Tuesday, 12 April 2016

Easter Celebrations!!


Alleluia, Alleluia! He Is Risen!

Our Triduum and Easter celebrations over the Easter weekend bring us to the same place as the apostles. "What Now?" 

As Catholics we have participated in all or part of the Last Supper on Holy Thursday, His brutal crucifixion on Good Friday and, victoriously, 
His resurrection on Easter Sunday but ...
                          What do we do now??

I imagine the Apostles thought that their little group of followers were just about done.  Their leader dead, buried and now Risen...     WHAT??!!!
They headed back to work on the boats because, well, what else were they supposed to do. 

The Gospel of John recounts how the apostles had gone back out to the boats but couldn't catch a thing.  Jesus appeared to them and when they finally recognized him, he commanded them to "Feed My Sheep."

I somehow think this is the call that Jesus has for us, as well.  We are called to go out, no matter where we are, and bring light to the world, to treat others not only with kindness but with justice. It is our task to seek peace, in our homes and workplaces.  We might need to give up our own place of honour and recognize the importance of putting others first.  A little humility is never a bad thing as the Apostle Peter can attest! 
Pope Francis has named this the Jubilee Year of Mercy and we've got to get out there and just do it!  Be Merciful!! Show others who struggle and suffer, that regardless of your own feelings, you can offer them mercy and compassion for their situation.

And of course, Feed My Sheep!  To feed and clothe the hungry and naked in the community and in the world, is central to what we must do. 
We already know this and we do it, too!! 
However, part of feeding the sheep has to do with feeding the soul and spirit, as well.  

So, I guess I know what to do now, in some ways...
                                                                            off to feed the sheep!

Pope Francis' Easter Address

Pope Francis: 

Mercy and love have conquered sin at Easter

Pope Francis during his Regina Coeli address on Easter Monday. - REUTERS
Pope Francis during his Regina Coeli address on Easter Monday. - REUTERS
(Vatican Radio) Pope Francis said “we also stand today before the empty tomb of Jesus, and meditate with wonder and gratitude on the great mystery of the Resurrection of the Lord” during his  Easter Monday Regina Coeli address.

   “Life has conquered death. Mercy and love have conquered sin! There is need of faith and hope to open this new and wonderful horizon,” Pope Francis said.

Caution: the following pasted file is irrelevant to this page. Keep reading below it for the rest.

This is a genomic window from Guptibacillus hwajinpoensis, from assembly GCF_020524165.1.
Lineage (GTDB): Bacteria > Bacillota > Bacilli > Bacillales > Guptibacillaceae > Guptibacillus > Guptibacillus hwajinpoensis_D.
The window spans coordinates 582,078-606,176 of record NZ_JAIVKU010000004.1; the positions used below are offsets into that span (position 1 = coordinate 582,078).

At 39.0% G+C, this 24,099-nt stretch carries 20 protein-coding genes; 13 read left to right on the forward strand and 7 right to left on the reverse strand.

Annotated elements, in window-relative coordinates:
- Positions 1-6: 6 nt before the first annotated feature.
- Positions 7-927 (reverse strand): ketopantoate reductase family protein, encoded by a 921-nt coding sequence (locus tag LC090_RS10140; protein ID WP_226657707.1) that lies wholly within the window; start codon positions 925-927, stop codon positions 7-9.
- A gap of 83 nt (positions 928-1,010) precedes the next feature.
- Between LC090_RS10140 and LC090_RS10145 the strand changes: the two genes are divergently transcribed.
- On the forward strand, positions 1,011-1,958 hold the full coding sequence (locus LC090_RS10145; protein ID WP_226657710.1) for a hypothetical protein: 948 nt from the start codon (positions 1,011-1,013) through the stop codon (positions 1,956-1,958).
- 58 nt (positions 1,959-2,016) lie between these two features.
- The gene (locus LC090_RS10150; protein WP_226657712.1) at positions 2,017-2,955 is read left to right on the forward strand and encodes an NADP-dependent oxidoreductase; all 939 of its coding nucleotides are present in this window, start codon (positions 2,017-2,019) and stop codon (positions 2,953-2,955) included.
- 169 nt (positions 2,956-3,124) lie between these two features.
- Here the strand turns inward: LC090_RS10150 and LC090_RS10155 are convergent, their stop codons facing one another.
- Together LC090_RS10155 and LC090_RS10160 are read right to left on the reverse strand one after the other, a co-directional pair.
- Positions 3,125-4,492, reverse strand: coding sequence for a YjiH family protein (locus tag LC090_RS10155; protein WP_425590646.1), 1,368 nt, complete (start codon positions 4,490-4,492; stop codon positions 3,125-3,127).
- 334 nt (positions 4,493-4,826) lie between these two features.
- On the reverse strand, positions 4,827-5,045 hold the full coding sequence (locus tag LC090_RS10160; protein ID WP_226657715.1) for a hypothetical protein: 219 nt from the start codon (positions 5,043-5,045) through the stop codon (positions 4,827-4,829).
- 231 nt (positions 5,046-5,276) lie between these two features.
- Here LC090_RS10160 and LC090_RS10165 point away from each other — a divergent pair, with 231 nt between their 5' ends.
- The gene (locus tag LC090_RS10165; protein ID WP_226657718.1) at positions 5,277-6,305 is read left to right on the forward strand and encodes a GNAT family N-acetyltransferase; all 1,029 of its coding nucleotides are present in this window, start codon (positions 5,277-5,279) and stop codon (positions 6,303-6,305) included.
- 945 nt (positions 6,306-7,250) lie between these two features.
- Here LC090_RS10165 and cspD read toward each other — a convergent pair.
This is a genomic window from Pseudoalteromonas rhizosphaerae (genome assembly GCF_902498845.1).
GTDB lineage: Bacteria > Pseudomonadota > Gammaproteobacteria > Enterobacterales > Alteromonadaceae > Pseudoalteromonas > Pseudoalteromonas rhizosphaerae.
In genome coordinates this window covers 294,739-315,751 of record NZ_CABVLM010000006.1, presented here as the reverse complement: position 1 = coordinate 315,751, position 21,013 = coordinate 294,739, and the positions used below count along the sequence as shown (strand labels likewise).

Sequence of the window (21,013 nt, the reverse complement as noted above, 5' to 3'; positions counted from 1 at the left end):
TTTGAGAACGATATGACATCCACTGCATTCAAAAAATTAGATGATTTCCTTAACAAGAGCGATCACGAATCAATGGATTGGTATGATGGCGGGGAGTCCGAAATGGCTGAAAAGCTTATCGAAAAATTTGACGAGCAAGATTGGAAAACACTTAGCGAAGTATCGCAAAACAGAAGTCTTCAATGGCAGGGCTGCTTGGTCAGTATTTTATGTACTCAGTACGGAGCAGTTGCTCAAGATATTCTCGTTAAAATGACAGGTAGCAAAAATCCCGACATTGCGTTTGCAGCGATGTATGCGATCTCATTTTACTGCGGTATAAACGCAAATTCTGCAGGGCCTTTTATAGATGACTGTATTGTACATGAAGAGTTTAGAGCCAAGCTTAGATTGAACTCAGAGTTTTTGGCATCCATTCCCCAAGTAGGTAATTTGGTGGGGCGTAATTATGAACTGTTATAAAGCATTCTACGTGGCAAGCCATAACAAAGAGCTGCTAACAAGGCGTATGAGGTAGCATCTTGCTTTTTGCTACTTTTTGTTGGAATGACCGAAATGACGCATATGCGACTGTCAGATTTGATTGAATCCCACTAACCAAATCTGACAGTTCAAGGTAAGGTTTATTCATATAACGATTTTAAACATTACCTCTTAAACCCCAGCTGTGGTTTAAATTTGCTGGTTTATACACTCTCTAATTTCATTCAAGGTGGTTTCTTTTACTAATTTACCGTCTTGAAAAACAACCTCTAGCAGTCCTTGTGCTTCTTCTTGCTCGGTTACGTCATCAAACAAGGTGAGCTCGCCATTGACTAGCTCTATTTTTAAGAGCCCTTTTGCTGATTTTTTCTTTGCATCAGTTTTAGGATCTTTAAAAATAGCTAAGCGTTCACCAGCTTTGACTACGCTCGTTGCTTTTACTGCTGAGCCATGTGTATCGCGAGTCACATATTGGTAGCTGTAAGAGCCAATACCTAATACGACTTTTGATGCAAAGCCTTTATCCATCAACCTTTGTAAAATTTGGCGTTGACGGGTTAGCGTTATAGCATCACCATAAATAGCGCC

“And we know that faith and hope are a gift from God, and we have to ask: ‘Lord, give me faith, give me hope! We have so much need!’. Let us by pervaded by the emotions that resonate in the Easter sequence: ‘Yes, we are certain: Christ is truly risen.’ The Lord has risen among us! This truth marked in an indelible way the lives of the Apostles who, after the Resurrection, again felt the need to follow their Master and, receiving the Holy Spirit, went without fear to proclaim to all what they had seen with their own eyes and personally experienced.”

The Holy Father said “in this Jubilee Year we are called to rediscover and to welcome with particular intensity the comforting announcement of the resurrection: ‘Christ, my hope, is risen!’”, adding “if Christ is risen, we can look with new eyes and hearts at every event of our lives, even the most negative.”

   “The moments of darkness, of failure, and also of sin can be transformed and announce a new path. When we have reached the base of our misery and our weakness, the risen Christ gives us the strength to lift ourselves up. If we have faith in Him, His grace saves us!” – Pope Francis continued – “The crucified and risen Lord is the full revelation of mercy, present and active in history. This is the Easter message that still resonates today and that will resonate throughout the time of Easter until Pentecost.”
The Pope said “the silent witness to the events of the Passion and Resurrection of Jesus was Mary.”

   “She was standing next to the cross: She did not collapse in the face of grief, but her faith made her stronger” – he explained – “In the broken heart of a mother, there was always the flame of hope. We ask her to also help us to accept in fullness the Easter proclamation of resurrection, to embody it concretely in our daily lives.”

   He then invoked Our Lady before reciting the Regina Coeli prayer, which is prayed instead of the Angelus during the Easter season: “May the Virgin Mary give us the certainty of faith that suffered every step of our journey, illuminated by the light of Easter; that it will become a blessing and joy for us and for others, especially for those who suffer because of selfishness and indifference.”

  After reciting the Regina Coeli, Pope Francis condemned the “reprehensible” terrorist attack in Lahore, Pakistan, and called on civil and other authorities to “do everything possible to restore security and peace to the population and, in particular, to the most vulnerable religious minorities.”

   At the end of his address, the Holy Father encouraged everyone to spend a little bit of time every day reading from the Gospels.

   “It takes no more than five minutes to read a passage from the Gospel. Remember this!...And do not forget to pray for me!” Pope Francis concluded